Courtesy of the Jackson Citizen Patriot, 7/23/09
Nathaniel Oliver was in line at 6:30 a.m. Tuesday, hoping to be one of the first patients of the day at the Center for Family Health’s dental office in Jackson, which opens at 7:30 a.m.
The 24-year-old Jackson resident came in to get a tooth extracted at the emergency walk-in service — usually the busiest day of the week for the community health center.
“This is the only place you can come to,” said Oliver, who recently lost Medicaid dental benefits. “A lot of people don’t have enough money to get their teeth cleaned.”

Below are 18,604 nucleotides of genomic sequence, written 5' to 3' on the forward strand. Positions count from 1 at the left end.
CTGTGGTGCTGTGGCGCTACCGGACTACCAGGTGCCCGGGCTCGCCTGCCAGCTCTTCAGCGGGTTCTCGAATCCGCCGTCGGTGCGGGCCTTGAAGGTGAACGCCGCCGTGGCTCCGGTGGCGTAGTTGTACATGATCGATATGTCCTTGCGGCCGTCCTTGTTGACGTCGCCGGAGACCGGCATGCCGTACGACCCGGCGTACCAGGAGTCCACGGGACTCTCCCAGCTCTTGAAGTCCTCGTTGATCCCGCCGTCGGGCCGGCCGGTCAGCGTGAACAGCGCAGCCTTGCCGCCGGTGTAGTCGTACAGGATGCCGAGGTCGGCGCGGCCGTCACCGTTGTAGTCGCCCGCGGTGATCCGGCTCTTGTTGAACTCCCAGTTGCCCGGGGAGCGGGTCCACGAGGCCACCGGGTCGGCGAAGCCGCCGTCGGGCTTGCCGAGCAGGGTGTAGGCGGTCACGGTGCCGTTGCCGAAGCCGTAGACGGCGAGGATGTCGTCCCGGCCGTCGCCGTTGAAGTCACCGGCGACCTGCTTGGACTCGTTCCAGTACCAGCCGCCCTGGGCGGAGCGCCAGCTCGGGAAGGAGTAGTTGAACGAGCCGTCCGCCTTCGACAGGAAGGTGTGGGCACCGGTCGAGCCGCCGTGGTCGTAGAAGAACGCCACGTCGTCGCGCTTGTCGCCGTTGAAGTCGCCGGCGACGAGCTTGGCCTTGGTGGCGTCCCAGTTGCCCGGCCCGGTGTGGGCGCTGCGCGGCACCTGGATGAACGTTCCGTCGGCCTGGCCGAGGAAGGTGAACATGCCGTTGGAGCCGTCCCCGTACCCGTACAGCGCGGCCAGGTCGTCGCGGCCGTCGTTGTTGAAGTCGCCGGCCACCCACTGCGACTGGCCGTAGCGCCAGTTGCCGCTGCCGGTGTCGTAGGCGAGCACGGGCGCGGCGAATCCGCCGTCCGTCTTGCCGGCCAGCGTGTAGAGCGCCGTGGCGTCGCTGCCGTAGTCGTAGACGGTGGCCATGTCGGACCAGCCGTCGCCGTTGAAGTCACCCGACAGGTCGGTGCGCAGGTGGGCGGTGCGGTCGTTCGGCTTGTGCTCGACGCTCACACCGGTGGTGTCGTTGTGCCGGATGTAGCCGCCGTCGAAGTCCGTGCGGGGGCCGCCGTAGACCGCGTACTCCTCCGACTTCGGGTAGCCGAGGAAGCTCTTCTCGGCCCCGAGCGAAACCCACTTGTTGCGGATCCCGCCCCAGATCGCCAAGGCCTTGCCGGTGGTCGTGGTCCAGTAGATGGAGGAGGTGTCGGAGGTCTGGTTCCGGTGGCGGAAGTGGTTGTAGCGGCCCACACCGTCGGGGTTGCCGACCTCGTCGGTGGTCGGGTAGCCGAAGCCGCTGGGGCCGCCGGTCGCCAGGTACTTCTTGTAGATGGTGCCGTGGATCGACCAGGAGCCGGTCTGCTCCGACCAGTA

Thousands of Jackson County residents are feeling the pain of not having enough insurance coverage for their dental needs.
The state recently cut $2.9 million from the adult dental Medicaid program as part of its effort to trim $349 million from the state budget.
Dr. Jane Grover, dental director at the Center for Family Health, said the reduction in state funding reduces the center’s ability to offer the preventative, restorative and rehabilitative dental-care services.
Emergency dental extraction is still a covered benefit, she said.
“It’s just another shock to our system,” Grover said. “We are assigned to do third-world dentistry in this state. All we can do is pull teeth right now.”